Bug Allows Hackers to Compromise Headphones on Nexus Devices – Fixed

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In their recent series of updates, Google has addressed a new set of patches which can make the Nexus 9 devices vulnerable to malicious headphones, reveals the team of security researchers.

This vulnerability was tracked as CVE-2017-0510 and it is rated as a critical severity security flaw. This security flaw is described as an extension of the privilege vulnerability code inside the kernel FIQ debugger which “can enable a local malicious application to execute the arbitrary code within context of the kernel.” This issue can lead to a permanent compromise of local devices, and thus leaving the users only one option to repair the device: reflashing the operating system.

This bug was found by the Aleph Research, an ex-IBM X-Force researchers team. Despite unusual attack vector, this team is also able to leak stack canaries, derandomize the ASLR (address space layout randomization), conduct a factory reset, and even access the HBOOT, which allowed these people to communicate with internal System-on-Chips (SoCs).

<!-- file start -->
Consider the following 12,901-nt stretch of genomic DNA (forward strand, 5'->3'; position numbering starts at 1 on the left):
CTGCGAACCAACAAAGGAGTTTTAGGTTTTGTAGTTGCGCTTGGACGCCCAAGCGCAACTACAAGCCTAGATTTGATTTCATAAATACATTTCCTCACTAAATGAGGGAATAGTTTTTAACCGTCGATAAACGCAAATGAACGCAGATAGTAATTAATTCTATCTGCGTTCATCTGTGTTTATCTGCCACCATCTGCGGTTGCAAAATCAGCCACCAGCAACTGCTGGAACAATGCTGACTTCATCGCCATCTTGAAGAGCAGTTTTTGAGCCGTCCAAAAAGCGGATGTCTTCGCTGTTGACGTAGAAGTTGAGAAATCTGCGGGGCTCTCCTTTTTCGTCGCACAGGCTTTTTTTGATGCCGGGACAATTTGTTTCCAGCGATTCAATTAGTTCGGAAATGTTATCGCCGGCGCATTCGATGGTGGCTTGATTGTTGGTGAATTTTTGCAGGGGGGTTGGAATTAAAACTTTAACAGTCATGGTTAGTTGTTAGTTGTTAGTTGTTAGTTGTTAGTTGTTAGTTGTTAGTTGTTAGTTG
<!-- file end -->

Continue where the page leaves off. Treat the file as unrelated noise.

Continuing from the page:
The author explained clearly in a blog post , Aleph Research explains that attacks via multiplexed connectors were initially detailed in a BlackHat 2013 paper that focused mainly on USB ports and only briefly mentioned audio connectors. At the time, Nexus 4 was found to include a “TTL UART interface hidden in its headphone jack, a functionality which is enabled if the voltage on the MIC pin exceeds some threshold,” with all Nexus devices (Pixel too) known to have the functionality nowadays.

Researchers discovered that the FIQ (Fast Interrupt Request) Debugger could be accessed on Nexus 9, although without a shell on production builds. Hay notes that “FIQ Debugger functionality is enabled even if the UART cable is inserted when the platform is up,” and explains that the supported commands allow for the exfiltration of a lot information by interacting with FIQ Debugger.

A hacker, Hay reveals, could dump the process list and can use the console command to view the kernel log and receive an unprivileged shell (on userdebug, eng builds only), or can dump the registers and call stack too.

 

 

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